Method and apparatus for processing herbaceous plant materials including the plant cannabis
United States Patent 4279824

Herbaceous plant material is processed by heating it to within a specific temperature range for a predetermined period of time, within a novel processing apparatus. The plant material is held in an atmosphere whose oxygen content is controlled to convert a chemical found in the material into a more useful form without significant degradation taking place during the conversion process. In the instance wherein the herbaceous material is the plant substance cannabis, the material is heated in an inert atmosphere in accordance with the inventive method to carry out a step of decarboxylation which changes cannabinolic acid present in cannabis into the psychoactive drug or chemical delta-9 Tetrahydrocannabinol. Control of decarboxylation in accordance with the invention prevents destructive pyrolysis and degradative oxidation of the delta-9 tetrahydrocannabinol. Oxidative degradation is further prevented by storing the processed material in an inert atmosphere, while controlled degradation may be achieved by selective oxidative heating.

Mckinney, Laurence O. (881 Massachusetts Ave., Cambridge, MA, 02139)
Application Number:
Publication Date:
Filing Date:
Primary Class:
Other Classes:
422/164, 568/743
International Classes:
C07D311/78; (IPC1-7): C07D311/78
Field of Search:
260/345.3, 568/743
View Patent Images:

Other References:
Mechoulam et al., Tetrahedron Letters, pp. 2339-2341 (1969).
Levine, JACS, 66, 1868 (1944).
Primary Examiner:
Chan, Nicky
Attorney, Agent or Firm:
Jackson, David A.
What is claimed is:

1. A method of treating a plant material consisting essentially of the plant cannabis, which contains a chemical ingredient comprising an organic carboxylic acid, which method comprises placing the plant material in a fluid medium which is essentially non-oxidizing to said plant material, and heating said plant material while in said fluid medium at a temperature of from about 95° C. to about 120° C. to cause the decarboxylation of said carboxylic acid, whereby said plant material contains the maximum possible amount of delta-9-tetrahydrocannabinol.

2. The method of claim 1 wherein said cannabis is selected from the group consisting of Cannabis sativa, Cannabis indica and Cannabis ruderalis.

3. The method of claim 1 wherein said organic carboxylic acid comprises cannabinolic acid.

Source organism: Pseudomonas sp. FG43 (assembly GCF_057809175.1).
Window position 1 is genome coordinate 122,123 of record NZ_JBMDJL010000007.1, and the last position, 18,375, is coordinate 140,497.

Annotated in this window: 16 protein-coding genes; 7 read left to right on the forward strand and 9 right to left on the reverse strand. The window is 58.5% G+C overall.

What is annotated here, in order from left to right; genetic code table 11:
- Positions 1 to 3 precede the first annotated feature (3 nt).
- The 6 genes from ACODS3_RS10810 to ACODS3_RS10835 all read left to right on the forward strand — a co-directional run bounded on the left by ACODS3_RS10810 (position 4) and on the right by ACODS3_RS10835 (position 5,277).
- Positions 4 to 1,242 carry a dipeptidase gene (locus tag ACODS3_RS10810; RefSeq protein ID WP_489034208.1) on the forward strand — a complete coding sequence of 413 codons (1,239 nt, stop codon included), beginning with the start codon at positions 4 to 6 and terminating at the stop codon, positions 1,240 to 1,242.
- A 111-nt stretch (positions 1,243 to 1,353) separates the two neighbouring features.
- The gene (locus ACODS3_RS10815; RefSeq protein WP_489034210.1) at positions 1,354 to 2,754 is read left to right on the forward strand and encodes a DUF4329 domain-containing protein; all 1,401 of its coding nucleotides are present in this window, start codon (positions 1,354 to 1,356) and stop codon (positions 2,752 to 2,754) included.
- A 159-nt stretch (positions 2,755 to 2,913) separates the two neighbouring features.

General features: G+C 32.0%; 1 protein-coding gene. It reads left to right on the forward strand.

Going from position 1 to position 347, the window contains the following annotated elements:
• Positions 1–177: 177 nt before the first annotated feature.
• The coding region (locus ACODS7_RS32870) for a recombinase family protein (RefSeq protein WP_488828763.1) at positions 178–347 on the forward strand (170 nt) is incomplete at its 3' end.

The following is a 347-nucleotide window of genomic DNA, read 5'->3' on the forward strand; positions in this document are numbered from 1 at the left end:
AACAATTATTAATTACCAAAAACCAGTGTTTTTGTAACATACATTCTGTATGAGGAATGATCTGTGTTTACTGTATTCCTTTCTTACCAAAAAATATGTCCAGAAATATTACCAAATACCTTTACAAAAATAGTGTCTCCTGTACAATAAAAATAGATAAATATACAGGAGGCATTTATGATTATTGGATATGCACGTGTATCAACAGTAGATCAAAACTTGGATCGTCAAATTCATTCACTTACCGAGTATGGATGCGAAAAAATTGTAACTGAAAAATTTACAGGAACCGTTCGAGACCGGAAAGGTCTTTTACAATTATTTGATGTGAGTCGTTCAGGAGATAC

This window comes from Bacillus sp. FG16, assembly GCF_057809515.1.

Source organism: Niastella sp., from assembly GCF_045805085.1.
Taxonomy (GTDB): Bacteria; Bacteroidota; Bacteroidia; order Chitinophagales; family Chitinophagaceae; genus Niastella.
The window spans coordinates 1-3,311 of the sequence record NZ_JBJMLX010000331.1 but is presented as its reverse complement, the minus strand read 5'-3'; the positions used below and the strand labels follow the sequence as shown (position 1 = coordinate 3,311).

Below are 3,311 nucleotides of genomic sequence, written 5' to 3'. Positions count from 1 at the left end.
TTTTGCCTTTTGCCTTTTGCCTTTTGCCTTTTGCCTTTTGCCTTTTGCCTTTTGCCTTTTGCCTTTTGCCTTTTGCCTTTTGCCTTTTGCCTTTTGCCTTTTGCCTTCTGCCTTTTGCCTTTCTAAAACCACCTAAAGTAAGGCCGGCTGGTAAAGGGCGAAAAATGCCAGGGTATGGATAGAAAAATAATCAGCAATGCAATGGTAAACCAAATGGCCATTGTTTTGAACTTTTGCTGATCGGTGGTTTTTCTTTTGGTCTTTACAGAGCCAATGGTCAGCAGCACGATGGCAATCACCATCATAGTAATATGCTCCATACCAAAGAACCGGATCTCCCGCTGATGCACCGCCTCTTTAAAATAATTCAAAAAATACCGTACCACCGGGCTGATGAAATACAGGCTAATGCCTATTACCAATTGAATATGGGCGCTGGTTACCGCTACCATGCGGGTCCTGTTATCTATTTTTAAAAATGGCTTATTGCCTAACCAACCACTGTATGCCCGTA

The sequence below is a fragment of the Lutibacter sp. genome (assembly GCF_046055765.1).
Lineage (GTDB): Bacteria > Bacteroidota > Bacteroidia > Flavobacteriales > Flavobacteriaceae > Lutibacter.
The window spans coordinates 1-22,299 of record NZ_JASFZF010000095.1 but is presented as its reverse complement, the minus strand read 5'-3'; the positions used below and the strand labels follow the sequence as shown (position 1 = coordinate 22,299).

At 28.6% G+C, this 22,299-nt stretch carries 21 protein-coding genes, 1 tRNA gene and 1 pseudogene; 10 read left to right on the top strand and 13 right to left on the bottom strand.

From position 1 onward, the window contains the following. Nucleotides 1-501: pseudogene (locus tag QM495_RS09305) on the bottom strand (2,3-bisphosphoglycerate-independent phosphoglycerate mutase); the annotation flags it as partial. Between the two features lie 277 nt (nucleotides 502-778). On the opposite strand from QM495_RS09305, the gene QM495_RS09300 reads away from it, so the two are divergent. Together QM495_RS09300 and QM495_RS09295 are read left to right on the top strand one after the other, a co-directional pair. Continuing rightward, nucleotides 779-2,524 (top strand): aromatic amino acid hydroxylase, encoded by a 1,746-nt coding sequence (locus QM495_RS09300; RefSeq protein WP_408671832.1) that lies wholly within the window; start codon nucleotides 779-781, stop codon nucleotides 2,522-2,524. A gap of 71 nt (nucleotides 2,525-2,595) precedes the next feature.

4. The method of claim 1 wherein said fluid medium is selected from the group consisting of inert liquids, inert gases and mixtures thereof.

5. The method of claim 4 wherein said fluid medium comprises an inert liquid, and said inert liquid comprises water.

6. The method of claim 4 wherein said fluid medium comprises an inert gas, and said inert gas is characterized by the absence of releasable active oxygen.

7. The method of claim 6 wherein said plant material is placed within said fluid medium by confinement within an airtight container within a substantially non-oxidizing, inert gaseous atmosphere.

8. The method according to claim 1 wherein said heating is carried out for a period of up to about one hour.

9. The method of claim 1 wherein the plant material is cooled following said decarboxylation step.

10. The method in accordance with claims 1 or 9 wherein the decarboxylated plant material is maintained in an essentially non-oxidizing atmosphere after the completion of said heating step.



The instant invention is concerned with the field of herbaceous plant materials from which there may be realized in one form or another medicinal compounds such as drugs and other pharmaceuticals.

At the present time, the herbaceous plant material cannabis is grown, processed, and utilized in the United States under Government regulations and controlled by Government agencies. Research and study is carried out under the control of Federal Agencies, and work is being carried out in the medical field by medical laboratories and others relative to the use of the drug as a therapeutic pharmaceutical, and relative to its use also as a social euphoriant.

It is understood that difficulties are often encountered by those engaged in government research and medical studies dealing with cannabis. The government has for some time provided researchers with plant material both in loose form and in pre-rolled cigarettes. Despite careful controls on the varieties grown under government supervision to provide this experimental material, the amount of delta-9 tetrahydrocannabinol can still vary widely from sample to sample. The only current methods in use that provide a means to decarboxylate the cannabinolic acid in the plant to the active delta-9 tetrahydrocannabinol are destructive both to the plant material, and to whatever delta-9 tetrahydrocannabinol is actually created.

Cannabis is known to contain the chemicals delta-9 tetrahydrocannabinol and cannabidiol, 95% of which in nature are present in the precursor acid states. This suggests that these acids are the original products of biosynthesis, and that the non-acid forms are decarboxylation products according to the following reactions: ##STR1##

Both delta-9 tetrahydrocannabinol and cannabidiol exhibit no pyschoactive properties in their acid forms. Before any psychoactive activities are affected, delta-9 tetrahydrocannabinol and cannabidiol must be decarboxylated. This is generally accomplished by the administration of heat to the point at which the carboxylic acid radical is removed from the molecule.